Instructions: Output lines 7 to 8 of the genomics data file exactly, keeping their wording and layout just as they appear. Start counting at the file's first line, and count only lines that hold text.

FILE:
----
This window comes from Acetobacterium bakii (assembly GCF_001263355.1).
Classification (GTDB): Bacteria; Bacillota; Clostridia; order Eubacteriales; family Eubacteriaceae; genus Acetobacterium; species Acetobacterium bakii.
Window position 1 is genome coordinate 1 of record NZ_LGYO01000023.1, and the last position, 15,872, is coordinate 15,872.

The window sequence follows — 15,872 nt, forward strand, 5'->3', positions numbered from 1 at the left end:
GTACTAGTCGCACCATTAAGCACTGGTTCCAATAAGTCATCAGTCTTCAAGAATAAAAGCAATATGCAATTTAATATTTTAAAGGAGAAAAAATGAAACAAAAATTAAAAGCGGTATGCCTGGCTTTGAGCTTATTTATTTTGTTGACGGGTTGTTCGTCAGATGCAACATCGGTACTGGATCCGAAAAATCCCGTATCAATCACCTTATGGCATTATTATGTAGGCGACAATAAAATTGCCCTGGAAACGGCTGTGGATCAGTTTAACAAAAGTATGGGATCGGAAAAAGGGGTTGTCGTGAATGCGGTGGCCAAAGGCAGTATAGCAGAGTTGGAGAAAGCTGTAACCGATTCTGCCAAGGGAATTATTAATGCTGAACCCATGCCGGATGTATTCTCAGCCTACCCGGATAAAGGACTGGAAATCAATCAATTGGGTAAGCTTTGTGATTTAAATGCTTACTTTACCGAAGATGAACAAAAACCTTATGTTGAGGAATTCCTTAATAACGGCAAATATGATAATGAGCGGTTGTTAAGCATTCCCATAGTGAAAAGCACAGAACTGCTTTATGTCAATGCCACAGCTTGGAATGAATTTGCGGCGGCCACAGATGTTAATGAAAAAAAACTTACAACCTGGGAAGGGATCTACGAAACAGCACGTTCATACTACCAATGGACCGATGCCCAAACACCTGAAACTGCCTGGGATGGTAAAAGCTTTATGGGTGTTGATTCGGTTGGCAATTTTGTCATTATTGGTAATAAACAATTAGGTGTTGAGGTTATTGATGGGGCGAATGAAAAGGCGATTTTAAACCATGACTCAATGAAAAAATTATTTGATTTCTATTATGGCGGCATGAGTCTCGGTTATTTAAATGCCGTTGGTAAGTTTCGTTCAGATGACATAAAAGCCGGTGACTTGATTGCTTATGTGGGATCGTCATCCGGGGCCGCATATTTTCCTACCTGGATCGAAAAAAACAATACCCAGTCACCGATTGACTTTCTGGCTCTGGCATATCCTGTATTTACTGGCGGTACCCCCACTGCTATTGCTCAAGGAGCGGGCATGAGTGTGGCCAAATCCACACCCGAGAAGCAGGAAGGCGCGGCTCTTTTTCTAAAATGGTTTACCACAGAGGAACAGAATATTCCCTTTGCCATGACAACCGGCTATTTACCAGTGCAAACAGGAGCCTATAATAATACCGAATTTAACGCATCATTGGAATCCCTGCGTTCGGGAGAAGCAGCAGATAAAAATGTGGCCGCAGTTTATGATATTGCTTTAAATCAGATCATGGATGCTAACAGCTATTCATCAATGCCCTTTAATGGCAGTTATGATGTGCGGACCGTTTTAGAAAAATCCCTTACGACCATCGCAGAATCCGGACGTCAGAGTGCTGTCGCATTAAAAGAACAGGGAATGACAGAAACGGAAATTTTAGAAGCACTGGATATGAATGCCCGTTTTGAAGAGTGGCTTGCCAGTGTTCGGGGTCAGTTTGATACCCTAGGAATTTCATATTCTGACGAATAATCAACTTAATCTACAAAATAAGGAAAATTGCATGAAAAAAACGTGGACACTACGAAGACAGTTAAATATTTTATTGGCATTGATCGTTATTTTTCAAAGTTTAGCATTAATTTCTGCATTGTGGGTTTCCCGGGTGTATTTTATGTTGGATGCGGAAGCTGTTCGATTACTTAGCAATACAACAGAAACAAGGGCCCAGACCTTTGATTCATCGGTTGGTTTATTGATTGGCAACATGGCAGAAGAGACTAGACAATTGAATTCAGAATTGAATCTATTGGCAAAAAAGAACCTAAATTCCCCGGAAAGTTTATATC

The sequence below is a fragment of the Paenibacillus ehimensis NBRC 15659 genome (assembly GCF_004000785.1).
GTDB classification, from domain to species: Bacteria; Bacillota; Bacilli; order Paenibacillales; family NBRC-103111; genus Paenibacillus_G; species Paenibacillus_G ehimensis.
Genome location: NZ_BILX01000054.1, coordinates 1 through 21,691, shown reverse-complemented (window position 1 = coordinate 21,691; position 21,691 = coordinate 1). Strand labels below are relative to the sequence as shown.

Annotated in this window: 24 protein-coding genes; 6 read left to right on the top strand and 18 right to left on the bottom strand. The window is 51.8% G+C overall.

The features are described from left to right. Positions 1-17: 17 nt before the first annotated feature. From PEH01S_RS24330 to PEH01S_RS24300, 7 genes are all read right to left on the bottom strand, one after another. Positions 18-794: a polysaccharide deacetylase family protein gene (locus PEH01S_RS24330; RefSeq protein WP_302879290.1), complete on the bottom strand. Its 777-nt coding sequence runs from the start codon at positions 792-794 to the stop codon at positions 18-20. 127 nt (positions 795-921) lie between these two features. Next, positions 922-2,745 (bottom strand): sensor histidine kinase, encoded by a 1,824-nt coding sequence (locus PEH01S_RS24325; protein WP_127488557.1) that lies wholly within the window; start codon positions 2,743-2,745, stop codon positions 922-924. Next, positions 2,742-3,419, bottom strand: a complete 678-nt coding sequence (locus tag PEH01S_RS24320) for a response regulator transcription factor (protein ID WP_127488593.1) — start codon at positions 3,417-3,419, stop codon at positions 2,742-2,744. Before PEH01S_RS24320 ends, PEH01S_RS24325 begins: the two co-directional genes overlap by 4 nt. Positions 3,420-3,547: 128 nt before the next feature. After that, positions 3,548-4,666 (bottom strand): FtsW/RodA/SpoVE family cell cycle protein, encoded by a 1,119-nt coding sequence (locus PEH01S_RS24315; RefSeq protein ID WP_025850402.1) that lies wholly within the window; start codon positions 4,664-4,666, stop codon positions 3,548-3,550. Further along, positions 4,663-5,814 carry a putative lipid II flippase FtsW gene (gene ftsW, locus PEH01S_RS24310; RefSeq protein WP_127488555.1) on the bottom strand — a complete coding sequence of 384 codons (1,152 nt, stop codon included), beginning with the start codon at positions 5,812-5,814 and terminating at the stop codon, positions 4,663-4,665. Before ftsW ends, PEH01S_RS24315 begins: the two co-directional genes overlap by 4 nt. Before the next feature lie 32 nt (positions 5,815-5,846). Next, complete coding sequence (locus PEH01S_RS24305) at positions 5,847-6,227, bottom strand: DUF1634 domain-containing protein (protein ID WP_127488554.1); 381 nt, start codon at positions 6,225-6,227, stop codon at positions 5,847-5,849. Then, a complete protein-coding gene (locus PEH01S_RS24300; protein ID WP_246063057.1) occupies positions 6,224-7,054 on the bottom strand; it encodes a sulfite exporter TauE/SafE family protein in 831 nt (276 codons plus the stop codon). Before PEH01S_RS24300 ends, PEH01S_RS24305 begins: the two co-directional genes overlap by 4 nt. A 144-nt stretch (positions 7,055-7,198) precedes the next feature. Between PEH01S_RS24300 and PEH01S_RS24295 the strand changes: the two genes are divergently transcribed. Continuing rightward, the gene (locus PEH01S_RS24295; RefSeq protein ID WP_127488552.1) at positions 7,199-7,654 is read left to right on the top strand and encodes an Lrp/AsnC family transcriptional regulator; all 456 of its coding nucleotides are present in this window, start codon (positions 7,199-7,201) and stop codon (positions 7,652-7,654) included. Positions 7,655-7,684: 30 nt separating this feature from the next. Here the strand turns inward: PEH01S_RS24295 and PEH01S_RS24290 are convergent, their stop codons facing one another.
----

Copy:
GTDB classification, from domain to species: Bacteria; Bacillota; Bacilli; order Paenibacillales; family NBRC-103111; genus Paenibacillus_G; species Paenibacillus_G ehimensis.
Genome location: NZ_BILX01000054.1, coordinates 1 through 21,691, shown reverse-complemented (window position 1 = coordinate 21,691; position 21,691 = coordinate 1). Strand labels below are relative to the sequence as shown.